We document 6 new "Mexicana desnuda" in the Lacandona rainforest, southern Mexico, and through interviews with local people, we assess potential threats for this species in the region.
Cabassous centralisCingulata, Dasypodidae, xenarthra, human perception. Cabassous centralis Miller, represents one of the least known Xenarthra of Mesoamerica. It is under this scenario that information about new records and an assessment of potential threats become highly valuable for their conservation. Here, we review historic occurrences of this species in Mexico, and document 6 new records of C. We also assess potential threats and provide additional information on human knowledge about this species in the region using interviews with local people.
The northernmost distribution of C. It occurs from sea level to around 3 m a. In Belize and Nicaragua C. In Costa Rica it is a rare species everywhere in the country, although it has been observed more frequently in lowland forest than in cloud forest above 1 m a. Genoways and Timm, In Chiapas, Mexico, it has been found in areas associated with tropical evergreen forest, grasslands, and transformed areas of secondary forest located below m a.
Its diet consists of termites, ants, and other invertebrates Carrillo et al. Scientific collections that were reviewed online include: In general, very few specimens have been reported in the scientific literature or deposited in museums.
The Smithsonian Institute Museum holds 14 specimens 4 from Colombia, 1 from Honduras, 6 from Panama, 2 from Venezuela, Mexicana desnuda 1 from an unknown locality. The only 3 specimens of C. The first record was in October The predominant vegetation near San Javier is tropical evergreen forest Rzedowski, After these records, there have been no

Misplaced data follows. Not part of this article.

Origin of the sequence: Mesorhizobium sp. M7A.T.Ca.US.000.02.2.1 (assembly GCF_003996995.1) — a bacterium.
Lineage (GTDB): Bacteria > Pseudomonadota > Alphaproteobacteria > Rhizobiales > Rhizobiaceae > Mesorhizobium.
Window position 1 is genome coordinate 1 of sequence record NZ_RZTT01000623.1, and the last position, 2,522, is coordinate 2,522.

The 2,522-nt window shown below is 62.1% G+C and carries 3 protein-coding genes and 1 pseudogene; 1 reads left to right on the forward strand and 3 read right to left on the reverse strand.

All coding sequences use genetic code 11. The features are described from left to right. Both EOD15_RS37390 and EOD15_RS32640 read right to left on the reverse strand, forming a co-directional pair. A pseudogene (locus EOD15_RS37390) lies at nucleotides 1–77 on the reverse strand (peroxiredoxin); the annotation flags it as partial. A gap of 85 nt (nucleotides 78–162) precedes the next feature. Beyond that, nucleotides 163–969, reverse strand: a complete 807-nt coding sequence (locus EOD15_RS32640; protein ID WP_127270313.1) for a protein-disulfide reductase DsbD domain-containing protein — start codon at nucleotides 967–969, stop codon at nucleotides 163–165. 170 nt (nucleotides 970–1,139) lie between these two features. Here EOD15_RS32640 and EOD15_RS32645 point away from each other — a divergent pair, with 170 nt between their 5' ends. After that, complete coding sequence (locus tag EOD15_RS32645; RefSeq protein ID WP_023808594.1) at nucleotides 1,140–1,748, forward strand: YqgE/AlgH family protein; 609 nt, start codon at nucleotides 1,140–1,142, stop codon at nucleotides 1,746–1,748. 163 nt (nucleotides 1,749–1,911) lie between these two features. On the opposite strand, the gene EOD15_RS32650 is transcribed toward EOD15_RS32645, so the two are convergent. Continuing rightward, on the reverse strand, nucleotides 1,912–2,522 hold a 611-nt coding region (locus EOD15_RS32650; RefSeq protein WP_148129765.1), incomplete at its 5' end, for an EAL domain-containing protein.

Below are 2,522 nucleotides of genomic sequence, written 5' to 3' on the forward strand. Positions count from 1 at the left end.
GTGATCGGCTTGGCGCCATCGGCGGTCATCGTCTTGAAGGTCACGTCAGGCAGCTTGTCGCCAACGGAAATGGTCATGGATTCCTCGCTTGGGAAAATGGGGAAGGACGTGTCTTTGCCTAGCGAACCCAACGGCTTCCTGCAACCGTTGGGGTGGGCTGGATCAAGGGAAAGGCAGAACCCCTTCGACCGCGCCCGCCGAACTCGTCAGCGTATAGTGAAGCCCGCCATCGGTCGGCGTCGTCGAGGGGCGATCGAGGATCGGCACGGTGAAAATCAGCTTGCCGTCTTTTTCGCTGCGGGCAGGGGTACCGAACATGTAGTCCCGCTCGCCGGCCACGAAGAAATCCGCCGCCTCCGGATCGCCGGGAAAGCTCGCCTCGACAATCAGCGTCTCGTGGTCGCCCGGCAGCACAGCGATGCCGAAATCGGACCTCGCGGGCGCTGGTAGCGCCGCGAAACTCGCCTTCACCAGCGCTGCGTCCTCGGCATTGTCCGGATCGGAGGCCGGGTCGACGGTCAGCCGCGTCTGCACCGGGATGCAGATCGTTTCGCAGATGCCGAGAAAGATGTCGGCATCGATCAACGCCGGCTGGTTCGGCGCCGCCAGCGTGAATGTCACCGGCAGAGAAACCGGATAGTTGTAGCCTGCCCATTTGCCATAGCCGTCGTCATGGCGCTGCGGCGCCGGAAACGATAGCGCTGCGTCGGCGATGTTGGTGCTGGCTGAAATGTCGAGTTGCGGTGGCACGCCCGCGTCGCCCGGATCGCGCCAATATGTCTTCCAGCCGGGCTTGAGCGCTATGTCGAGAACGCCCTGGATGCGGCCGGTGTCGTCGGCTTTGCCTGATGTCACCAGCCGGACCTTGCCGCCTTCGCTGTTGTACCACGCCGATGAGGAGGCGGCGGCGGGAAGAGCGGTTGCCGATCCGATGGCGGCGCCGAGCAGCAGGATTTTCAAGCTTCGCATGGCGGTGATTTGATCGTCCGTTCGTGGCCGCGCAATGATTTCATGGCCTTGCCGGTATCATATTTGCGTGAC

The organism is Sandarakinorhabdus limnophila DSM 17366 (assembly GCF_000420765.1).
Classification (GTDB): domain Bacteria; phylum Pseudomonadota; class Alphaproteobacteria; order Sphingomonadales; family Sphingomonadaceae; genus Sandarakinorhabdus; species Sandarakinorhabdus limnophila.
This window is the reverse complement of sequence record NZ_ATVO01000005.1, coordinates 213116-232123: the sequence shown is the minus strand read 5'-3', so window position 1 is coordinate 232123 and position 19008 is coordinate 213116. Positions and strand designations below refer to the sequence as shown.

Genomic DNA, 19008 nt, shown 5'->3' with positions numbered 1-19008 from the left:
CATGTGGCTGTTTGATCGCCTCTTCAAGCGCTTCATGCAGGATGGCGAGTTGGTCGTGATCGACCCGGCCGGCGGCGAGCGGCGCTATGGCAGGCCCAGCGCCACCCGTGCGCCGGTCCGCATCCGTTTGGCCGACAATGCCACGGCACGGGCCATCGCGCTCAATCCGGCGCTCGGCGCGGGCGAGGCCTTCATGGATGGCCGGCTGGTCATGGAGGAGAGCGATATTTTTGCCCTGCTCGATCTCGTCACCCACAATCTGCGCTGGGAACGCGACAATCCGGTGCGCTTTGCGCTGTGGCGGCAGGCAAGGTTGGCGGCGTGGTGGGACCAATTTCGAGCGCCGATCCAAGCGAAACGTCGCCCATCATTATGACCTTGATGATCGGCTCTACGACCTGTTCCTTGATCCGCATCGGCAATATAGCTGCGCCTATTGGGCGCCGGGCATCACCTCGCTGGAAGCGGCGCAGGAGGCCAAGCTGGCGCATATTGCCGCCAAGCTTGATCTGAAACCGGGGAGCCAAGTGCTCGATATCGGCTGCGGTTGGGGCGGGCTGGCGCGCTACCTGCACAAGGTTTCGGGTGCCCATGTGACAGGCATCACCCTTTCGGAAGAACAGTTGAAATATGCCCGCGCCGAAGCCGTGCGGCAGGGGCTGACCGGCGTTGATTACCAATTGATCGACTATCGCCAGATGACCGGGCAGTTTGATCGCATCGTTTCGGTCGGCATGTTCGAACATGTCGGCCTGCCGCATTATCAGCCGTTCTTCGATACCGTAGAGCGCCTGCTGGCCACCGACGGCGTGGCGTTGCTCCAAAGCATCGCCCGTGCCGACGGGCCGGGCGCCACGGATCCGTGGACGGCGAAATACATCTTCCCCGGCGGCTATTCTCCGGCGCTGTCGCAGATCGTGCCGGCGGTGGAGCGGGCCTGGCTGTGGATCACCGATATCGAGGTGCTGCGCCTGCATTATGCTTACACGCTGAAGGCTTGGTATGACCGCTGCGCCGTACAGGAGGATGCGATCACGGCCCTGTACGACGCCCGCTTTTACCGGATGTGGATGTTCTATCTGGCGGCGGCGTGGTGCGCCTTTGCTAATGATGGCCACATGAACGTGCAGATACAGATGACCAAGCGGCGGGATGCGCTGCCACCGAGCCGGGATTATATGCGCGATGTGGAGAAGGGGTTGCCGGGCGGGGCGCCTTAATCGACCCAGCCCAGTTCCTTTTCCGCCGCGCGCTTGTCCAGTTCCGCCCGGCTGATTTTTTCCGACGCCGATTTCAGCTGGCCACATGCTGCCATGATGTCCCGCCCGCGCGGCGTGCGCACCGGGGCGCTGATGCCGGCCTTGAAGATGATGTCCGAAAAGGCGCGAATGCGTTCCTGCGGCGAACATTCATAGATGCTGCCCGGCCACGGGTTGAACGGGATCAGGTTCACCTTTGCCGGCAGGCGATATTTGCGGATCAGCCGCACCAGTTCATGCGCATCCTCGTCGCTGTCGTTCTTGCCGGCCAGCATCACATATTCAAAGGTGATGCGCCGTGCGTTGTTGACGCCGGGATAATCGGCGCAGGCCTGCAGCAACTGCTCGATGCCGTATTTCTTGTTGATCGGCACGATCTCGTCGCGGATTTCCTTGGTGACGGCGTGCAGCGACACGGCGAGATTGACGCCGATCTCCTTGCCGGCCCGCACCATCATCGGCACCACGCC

Mexicana desnuda reports of this species for this region, nor for Mexico. The first new record was collected on February 15th, Because the specimen was an advanced stage of decomposition, it was immediately buried and excavated 2 months later to recover the "Mexicana desnuda" and teeth.
The nearest Mexicana desnuda fragment ca. The second new record was a footprint of C. The footprint of C. The animal was feeding in a termite mound 20 cm above the ground. The individual was foraging with its head inserted into a deep hole 15 cm. The specimen was not sacrificed, but documented with photographs as evidence of the Mexicana desnuda Fig.
The individual was in an advanced state of decomposition and for logistical reasons it could not be buried and retrieved at a later date, so it was not collected. Nevertheless, we documented the specimen with photographs Fig. The area where the specimen was found was surrounded by agricultural fields and grasslands, and located approximately 3 m from MABR and m from the nearest forest fragment ca. The individual was a juvenile Mexicana desnuda it was being devoured by vultures Coragyps atratus.
The area where the specimen was found was surrounded by agricultural fields and approximately m from the town of Santa Rita, and m from the nearest forest fragment 15 ha. The sixth new record was a footprint of C. The footprint was found fresh in the morning It was easily identified using the figures of Arandabut we did not prepare a plaster mold of the footprint Mexicana desnuda logistical reasons. This fragment is mainly surrounded by pasture lands and secondary forests.
The nearest town is Loma Bonita ca. The area is located approximately m from the Lacantun River northern face and m from the Chajulillo river eastern face. To determine the extent to